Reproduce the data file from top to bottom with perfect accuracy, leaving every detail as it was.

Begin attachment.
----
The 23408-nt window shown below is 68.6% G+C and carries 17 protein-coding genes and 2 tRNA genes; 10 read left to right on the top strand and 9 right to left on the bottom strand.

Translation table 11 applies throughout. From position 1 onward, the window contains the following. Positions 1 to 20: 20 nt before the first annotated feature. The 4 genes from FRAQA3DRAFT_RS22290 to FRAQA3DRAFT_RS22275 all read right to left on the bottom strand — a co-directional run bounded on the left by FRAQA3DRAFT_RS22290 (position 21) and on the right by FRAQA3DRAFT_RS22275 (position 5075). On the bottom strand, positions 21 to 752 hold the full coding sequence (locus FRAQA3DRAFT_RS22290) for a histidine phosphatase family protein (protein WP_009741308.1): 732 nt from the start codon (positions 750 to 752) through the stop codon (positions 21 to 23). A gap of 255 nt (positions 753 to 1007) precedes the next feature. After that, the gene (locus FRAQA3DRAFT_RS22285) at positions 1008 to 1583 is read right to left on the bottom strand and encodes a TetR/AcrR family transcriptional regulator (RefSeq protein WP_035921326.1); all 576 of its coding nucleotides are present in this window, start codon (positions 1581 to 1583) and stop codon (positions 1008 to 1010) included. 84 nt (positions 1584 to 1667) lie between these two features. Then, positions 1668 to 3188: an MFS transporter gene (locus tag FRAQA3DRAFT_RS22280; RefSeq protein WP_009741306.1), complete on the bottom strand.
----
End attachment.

The 23408-nt window shown below is 68.6% G+C and carries 17 protein-coding genes and 2 tRNA genes; 10 read left to right on the top strand and 9 right to left on the bottom strand.

Translation table 11 applies throughout. From position 1 onward, the window contains the following. Positions 1 to 20: 20 nt before the first annotated feature. The 4 genes from FRAQA3DRAFT_RS22290 to FRAQA3DRAFT_RS22275 all read right to left on the bottom strand — a co-directional run bounded on the left by FRAQA3DRAFT_RS22290 (position 21) and on the right by FRAQA3DRAFT_RS22275 (position 5075). On the bottom strand, positions 21 to 752 hold the full coding sequence (locus FRAQA3DRAFT_RS22290) for a histidine phosphatase family protein (protein WP_009741308.1): 732 nt from the start codon (positions 750 to 752) through the stop codon (positions 21 to 23). A gap of 255 nt (positions 753 to 1007) precedes the next feature. After that, the gene (locus FRAQA3DRAFT_RS22285) at positions 1008 to 1583 is read right to left on the bottom strand and encodes a TetR/AcrR family transcriptional regulator (RefSeq protein WP_035921326.1); all 576 of its coding nucleotides are present in this window, start codon (positions 1581 to 1583) and stop codon (positions 1008 to 1010) included. 84 nt (positions 1584 to 1667) lie between these two features. Then, positions 1668 to 3188: an MFS transporter gene (locus tag FRAQA3DRAFT_RS22280; RefSeq protein WP_009741306.1), complete on the bottom strand.